Enter Justice Hall, a book that combines two of my favorite Middle Eastern characters from the series with my all-time favorite mystery setting, a grand English manor. Upon first glance, it's not exactly a setting portmanteau I'd think would work, but King manages to make the two diametrically opposed worlds and the tension between them play together wonderfully. It’s a neat trick, and I can’t help but mentally tip my hat to author Laurie R. King for pulling it off.
The plot has all the elements needed to make it a fun, albeit a tad predictable, read for the mystery lover. Secret passages, a traditional English hunt, a huge, grand gala, a war-torn love story, family secrets. Like a traditional dish of comfort food untouched by the gluten free movement that uses real butter, King has crafted a shamelessly indulgent (and satisfying) piece of genre fiction.
There is a panoply of interesting, diverse characters, a well-plotted, complex mystery and several other artfully constructed settings besides Justice Hall as well. I found some of family genealogy aspects yawn-inducing but I know plenty of people simply love that kind of thing. And, in all fairness, it is the focal point upon which the plot turns.
Another compelling element of this installment is how King handles the time period. The struggle of an upper-class society attempting to find its footing in the turbulent wake of social changes brought by World War I is not a focal point of the book but is adequately explored through telling details such as the preparations for a huge party and the more casual dress and demeanor of houseguests. (I tried not to think this installment was not a mercenary attempt by King to capitalize on the Downton Abbey craze).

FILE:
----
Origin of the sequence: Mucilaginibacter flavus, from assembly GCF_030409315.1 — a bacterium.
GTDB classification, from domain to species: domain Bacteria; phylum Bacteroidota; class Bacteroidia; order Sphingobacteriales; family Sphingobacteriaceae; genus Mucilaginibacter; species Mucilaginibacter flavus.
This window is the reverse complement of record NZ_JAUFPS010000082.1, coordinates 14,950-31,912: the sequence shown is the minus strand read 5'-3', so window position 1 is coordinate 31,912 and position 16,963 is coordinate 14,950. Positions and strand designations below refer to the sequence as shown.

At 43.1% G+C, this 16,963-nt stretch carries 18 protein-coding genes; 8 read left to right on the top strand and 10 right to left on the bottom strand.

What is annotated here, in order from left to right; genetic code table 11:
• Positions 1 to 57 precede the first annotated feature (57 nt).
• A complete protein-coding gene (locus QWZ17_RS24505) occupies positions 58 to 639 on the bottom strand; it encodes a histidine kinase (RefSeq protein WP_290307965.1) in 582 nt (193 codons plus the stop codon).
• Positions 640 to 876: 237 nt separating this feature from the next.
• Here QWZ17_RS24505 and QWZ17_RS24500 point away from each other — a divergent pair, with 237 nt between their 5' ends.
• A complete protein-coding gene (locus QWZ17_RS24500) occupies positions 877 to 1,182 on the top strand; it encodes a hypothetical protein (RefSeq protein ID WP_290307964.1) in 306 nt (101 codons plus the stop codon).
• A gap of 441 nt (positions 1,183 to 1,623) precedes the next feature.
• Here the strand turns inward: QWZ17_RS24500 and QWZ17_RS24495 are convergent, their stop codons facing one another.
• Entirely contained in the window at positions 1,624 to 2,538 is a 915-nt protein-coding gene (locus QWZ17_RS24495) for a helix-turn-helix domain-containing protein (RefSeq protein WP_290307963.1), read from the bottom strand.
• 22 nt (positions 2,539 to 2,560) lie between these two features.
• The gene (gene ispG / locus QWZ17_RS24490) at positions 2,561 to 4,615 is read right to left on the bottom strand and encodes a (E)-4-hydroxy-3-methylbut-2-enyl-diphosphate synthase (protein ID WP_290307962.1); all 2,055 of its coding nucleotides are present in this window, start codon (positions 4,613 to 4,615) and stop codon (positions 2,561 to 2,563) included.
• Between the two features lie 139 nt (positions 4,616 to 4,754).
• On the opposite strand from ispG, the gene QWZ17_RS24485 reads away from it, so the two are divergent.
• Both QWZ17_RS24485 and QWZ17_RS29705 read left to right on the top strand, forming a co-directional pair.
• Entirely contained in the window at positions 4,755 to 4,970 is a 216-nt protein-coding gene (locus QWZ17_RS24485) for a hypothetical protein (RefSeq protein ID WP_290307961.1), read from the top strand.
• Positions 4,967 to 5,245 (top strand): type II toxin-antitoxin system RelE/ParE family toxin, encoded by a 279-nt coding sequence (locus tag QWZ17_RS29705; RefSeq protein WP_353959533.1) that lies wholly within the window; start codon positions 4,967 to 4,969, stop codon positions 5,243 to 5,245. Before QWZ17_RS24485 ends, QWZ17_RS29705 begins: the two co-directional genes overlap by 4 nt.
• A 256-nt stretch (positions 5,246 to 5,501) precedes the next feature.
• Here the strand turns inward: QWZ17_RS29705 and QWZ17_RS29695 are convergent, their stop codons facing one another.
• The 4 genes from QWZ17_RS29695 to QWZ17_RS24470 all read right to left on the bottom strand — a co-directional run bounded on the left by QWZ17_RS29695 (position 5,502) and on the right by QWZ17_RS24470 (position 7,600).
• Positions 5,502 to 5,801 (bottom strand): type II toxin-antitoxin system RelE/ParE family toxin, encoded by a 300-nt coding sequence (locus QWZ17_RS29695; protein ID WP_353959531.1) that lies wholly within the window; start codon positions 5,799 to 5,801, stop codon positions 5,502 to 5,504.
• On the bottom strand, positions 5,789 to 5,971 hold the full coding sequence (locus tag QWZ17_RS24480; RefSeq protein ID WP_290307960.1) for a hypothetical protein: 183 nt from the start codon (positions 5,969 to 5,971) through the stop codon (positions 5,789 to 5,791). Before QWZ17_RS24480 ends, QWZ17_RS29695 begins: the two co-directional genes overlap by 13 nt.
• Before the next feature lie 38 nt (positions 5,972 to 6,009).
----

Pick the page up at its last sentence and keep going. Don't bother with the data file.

My obsession and love of the Middle East began after reading a special edition of National Geographic from my grandfather. (Oh how I loved his bi-yearly deliveries of that heavy stack of glossy, wonder-filled pages!)
Specifically, a special edition on the disappearing traditions of the Middle East. I think I was in third or fourth grade, possibly younger. There was one particular photo of a lone, robed Pashtun chief, robes billowing, walking away from the camera amidst gaping-mouthed modern tourists on a paved road that I will never forget. But it was the sidebars that got me – the folklore, the beautiful script I couldn’t read, the explosive colored mountains of spices, intriguing stories of women with "faces like the moon" and treasure that was likely to be coffee or spices as jewels...I was determined to travel the Middle East as a nomadic adventurer when I grew up.
Obviously, that is a dream deferred for a litany of reasons, but with every report of ISIS destroying Syrian artifacts or other Middle Eastern treasures, my heart simply breaks.